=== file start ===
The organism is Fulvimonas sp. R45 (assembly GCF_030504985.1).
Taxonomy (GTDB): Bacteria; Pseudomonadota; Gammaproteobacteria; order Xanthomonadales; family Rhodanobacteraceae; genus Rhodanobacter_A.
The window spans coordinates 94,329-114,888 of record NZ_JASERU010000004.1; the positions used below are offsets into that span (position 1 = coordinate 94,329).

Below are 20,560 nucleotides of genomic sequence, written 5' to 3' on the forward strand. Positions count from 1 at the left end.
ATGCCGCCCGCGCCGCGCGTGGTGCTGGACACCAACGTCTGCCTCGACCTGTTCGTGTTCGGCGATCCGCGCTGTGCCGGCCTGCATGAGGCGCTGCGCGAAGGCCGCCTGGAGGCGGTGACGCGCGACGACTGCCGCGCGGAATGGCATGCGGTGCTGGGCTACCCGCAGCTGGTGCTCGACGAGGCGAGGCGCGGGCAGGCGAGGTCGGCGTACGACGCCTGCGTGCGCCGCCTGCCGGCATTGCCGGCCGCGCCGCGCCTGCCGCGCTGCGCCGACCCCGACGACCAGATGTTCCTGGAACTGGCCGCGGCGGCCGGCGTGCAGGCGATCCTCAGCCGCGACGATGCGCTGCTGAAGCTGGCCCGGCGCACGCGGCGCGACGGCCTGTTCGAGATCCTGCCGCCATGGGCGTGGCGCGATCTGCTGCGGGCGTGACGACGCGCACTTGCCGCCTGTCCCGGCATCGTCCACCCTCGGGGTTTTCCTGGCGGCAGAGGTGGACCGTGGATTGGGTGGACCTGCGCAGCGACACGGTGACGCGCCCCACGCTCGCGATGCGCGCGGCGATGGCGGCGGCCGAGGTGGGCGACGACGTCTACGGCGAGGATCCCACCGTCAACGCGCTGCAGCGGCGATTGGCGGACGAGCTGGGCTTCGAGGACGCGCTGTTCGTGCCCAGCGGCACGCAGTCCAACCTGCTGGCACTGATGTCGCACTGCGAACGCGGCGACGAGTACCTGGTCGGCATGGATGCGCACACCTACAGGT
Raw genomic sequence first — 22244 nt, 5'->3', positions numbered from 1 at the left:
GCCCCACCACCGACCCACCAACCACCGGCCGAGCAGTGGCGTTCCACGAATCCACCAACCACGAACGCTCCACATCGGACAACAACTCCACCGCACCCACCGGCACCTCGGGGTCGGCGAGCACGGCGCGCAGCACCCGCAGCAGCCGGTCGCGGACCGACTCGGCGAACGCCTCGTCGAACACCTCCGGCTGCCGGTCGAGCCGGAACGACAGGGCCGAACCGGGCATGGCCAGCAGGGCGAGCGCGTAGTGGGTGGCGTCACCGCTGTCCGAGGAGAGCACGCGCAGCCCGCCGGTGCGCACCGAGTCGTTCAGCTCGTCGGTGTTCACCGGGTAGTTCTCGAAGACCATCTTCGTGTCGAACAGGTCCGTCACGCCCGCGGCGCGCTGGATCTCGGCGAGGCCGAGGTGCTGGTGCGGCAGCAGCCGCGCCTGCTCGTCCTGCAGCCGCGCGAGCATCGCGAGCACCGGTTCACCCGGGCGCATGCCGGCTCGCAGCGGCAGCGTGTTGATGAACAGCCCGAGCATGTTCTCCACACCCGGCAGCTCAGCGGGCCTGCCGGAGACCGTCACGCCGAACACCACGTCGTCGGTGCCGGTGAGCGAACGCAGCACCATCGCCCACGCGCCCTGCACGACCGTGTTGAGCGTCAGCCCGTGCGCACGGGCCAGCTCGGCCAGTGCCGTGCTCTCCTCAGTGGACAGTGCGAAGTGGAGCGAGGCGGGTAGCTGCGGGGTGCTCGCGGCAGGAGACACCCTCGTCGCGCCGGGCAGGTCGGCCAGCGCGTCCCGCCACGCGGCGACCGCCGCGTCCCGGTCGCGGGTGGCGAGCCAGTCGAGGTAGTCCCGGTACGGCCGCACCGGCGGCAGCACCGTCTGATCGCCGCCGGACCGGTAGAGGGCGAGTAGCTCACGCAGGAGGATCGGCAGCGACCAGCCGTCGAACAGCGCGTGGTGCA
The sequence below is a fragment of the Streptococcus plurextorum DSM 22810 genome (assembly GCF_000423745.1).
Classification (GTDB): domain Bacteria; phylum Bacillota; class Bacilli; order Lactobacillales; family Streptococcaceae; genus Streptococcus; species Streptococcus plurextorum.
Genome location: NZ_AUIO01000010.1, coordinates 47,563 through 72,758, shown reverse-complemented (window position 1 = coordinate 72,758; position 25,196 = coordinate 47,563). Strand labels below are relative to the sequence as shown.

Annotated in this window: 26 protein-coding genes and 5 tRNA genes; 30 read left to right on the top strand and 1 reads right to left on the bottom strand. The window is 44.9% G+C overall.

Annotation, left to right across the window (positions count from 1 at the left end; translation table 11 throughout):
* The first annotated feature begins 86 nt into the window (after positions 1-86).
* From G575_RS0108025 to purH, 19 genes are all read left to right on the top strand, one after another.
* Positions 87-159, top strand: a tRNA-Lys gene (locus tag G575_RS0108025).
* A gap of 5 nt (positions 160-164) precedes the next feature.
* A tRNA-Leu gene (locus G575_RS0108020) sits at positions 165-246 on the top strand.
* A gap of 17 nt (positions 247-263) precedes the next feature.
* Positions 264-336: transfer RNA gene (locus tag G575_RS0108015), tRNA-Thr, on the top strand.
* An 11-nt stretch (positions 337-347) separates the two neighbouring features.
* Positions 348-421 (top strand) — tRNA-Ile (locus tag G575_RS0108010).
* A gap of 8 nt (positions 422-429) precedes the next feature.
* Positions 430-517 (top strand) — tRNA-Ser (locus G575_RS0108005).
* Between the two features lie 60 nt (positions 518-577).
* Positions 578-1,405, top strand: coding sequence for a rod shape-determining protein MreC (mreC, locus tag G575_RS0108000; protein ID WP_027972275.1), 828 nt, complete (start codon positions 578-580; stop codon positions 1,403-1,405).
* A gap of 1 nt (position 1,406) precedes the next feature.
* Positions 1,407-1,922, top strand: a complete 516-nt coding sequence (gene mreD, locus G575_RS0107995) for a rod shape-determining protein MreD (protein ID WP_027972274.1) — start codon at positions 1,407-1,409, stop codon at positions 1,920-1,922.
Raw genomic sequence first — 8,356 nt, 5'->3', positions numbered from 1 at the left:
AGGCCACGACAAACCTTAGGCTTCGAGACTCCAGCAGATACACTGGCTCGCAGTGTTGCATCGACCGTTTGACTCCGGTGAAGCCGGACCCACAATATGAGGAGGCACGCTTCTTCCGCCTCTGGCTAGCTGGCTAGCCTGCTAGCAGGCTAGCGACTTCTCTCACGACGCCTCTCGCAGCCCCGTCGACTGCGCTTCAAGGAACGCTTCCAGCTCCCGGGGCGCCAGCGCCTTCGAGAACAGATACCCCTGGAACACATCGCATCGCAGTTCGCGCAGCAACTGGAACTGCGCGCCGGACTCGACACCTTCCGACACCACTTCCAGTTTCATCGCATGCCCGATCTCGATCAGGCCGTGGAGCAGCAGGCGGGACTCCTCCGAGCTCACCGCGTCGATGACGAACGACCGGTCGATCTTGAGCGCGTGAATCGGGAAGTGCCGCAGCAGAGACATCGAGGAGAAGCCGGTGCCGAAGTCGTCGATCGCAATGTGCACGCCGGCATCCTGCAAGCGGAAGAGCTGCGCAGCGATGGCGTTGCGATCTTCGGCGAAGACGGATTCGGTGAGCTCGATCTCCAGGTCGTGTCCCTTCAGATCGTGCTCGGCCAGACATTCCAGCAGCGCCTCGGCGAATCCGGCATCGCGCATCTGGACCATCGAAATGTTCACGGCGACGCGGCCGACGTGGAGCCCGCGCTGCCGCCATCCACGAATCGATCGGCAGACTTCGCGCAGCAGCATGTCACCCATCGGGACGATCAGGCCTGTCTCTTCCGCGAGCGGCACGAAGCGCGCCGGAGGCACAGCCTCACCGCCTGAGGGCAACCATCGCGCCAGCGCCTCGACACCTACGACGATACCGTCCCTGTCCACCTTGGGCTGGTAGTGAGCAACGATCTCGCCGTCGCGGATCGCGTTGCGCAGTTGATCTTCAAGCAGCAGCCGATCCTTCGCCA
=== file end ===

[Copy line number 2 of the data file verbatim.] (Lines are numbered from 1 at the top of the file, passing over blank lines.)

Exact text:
Taxonomy (GTDB): Bacteria; Pseudomonadota; Gammaproteobacteria; order Xanthomonadales; family Rhodanobacteraceae; genus Rhodanobacter_A.